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"No need" for independent inquiry into SA Health: Marshall


Premier Steven Marshall has declared there is no need for an independent probe into SA Health, while defending his Government’s handling of a scathing report into suspected corruption within the department.

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Marshall told reporters this morning that he was happy with the decision to appoint a cross-agency taskforce to address serious problems with the functioning of SA Health – a decision announced before the Premier and Health Minister Stephen Wade had fully read the ICAC report.

“I don’t think that we need it… I just genuinely don’t think that we need an independent inquiry,” he said.

Independent Commissioner Against Corruption Bruce Lander described the state’s biggest department as “ripe for exploitation by corrupt employees” in a report tabled in parliament on Tuesday.

Lander’s report said misconduct was “common and accepted” within the department, conflicts of interest were often left undeclared and unmitigated, and poor record keeping had undermined his own investigations into alleged cases of corruption, which had to be abandoned as there was little chance of successful prosecution.

Marshall defended his government’s response to the report while announcing an $86 million expansion of the Flinders Medical Centre emergency department, and insisted was not timed to suit his political convenience.

The State Government has refused to provide Lander’s office with the $2 million the Commissioner says he needed to undertake a full evaluation of SA Health, and dismissed calls for a Royal Commission into the department.

Instead, the Government earlier this week announced a cross-agency taskforce to deal with the crisis, to be led by the CEO of the Department of Premier and Cabinet.

Yesterday, Health Minister Stephen Wade told FIVEaa that Cabinet signed off on the taskforce plan before he had fully read the ICAC’s report, which was delivered to the Government last Friday.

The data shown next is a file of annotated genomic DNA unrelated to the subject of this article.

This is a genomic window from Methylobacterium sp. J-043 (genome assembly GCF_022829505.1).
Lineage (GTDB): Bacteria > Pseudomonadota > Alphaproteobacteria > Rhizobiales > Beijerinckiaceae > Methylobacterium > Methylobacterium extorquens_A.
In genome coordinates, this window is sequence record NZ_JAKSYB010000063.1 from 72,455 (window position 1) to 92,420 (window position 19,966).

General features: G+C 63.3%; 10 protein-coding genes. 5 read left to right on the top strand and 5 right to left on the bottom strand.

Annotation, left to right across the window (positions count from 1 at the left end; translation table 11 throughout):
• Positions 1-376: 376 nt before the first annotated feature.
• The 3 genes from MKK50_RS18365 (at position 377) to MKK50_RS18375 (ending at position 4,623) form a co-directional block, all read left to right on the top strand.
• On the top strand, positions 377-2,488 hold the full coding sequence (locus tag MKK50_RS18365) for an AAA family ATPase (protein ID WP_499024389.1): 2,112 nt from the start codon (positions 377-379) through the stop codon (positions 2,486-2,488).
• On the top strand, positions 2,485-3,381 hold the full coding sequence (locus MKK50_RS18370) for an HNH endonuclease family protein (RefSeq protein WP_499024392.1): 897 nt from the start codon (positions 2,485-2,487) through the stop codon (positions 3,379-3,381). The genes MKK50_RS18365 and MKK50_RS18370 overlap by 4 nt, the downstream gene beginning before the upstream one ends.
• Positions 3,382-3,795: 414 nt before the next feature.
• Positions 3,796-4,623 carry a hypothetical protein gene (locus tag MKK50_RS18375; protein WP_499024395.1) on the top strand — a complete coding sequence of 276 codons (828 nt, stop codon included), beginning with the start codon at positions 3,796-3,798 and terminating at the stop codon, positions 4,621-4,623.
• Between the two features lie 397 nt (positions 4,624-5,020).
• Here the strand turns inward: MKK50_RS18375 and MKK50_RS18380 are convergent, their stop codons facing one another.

But Marshall said this morning that Cabinet had discussed “only the fact that it (the report) had been received and that it would be tabled”.

“It wasn’t that we went through the actual report,” he told reporters today.

“We don’t discuss what we discuss in Cabinet with the general media but I’m very happy with the decision we’ve made.”

Marshall insisted that the cross-agency taskforce, announced by Wade less than an hour after the ICAC report was tabled in parliament, was not a response to the report, but rather a policy to deal with problems that had been obvious since the Liberal Party came to Government early last year.

“There wasn’t anything new that came up in the report – these were issues that had been raised repeatedly and they go back to 2013,” said Marshall.

“That (the taskforce) is not the Government’s response to the report, that’s the mechanism we’re going to receive input from the senior management council.

“That’s what we’ve been working on, not since Tuesday this week but since we came to government.”

During his radio interview yesterday morning, Wade had also insisted there was “nothing new” in the ICAC’s report, but later in the same interview, said: “It’s a detailed report – it gave us a lot more information.”

This morning Marshall said his Government would double the capacity of the FMC emergency department and add 45 employees.

“The people of South Australia want to make sure that when they turn up at an ED that there’s going to be available capacity for them,” said Marshall

“The previous government didn’t build the capacity … that was required here.”

He said the investment would have a flow-on benefit for the Royal Adelaide Hospital and the Lyell McEwin Hospital emergency departments.

Each of the state’s major hospitals have been struggling with unprecedented and increasing levels of ambulance ramping this year.

Wade said the upgrades would go some way towards undoing what he described as the damage of the former Labor Government’s Transforming Health hospitals consolidation program.

Responding to a suggestion from a reporter that the timing of the announcement was politically convenient for the Government, Marshall said: “not at all.”

“It was a matter that went through the normal processes,” said Marshall.

“When they’ve gone through Cabinet they can be announced.

“It’s only just gone through Cabinet.”

Opposition Health spokesperson Chris Picton told InDaily the taskforce would not solve the problems outlined in the ICAC report, and that the Government should fund the Commissioner’s proposed evaluation.

“I don’t think that anybody in South Australia … would think that a bureaucratic committee is going to get to the bottom of these issues more than the ICAC would,” said Picton.

“The ICAC has the powers of a Royal Commission to investigate this matter.

“It’s completely weak and pathetic that the Government has denied his request.”

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